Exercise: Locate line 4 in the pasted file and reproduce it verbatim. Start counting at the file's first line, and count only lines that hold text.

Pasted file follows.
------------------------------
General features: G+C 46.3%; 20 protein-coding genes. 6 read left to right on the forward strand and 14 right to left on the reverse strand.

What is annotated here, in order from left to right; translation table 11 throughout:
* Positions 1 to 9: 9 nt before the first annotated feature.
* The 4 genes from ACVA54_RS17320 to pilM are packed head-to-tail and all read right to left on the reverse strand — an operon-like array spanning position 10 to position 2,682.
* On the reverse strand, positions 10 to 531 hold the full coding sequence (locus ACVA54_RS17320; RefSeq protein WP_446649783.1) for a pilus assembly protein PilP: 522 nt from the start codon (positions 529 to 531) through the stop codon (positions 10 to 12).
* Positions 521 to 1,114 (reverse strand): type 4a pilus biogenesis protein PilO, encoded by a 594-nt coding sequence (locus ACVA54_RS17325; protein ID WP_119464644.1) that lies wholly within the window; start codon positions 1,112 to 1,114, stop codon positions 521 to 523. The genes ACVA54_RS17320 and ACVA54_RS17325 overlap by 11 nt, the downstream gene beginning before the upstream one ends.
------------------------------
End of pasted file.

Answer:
* The 4 genes from ACVA54_RS17320 to pilM are packed head-to-tail and all read right to left on the reverse strand — an operon-like array spanning position 10 to position 2,682.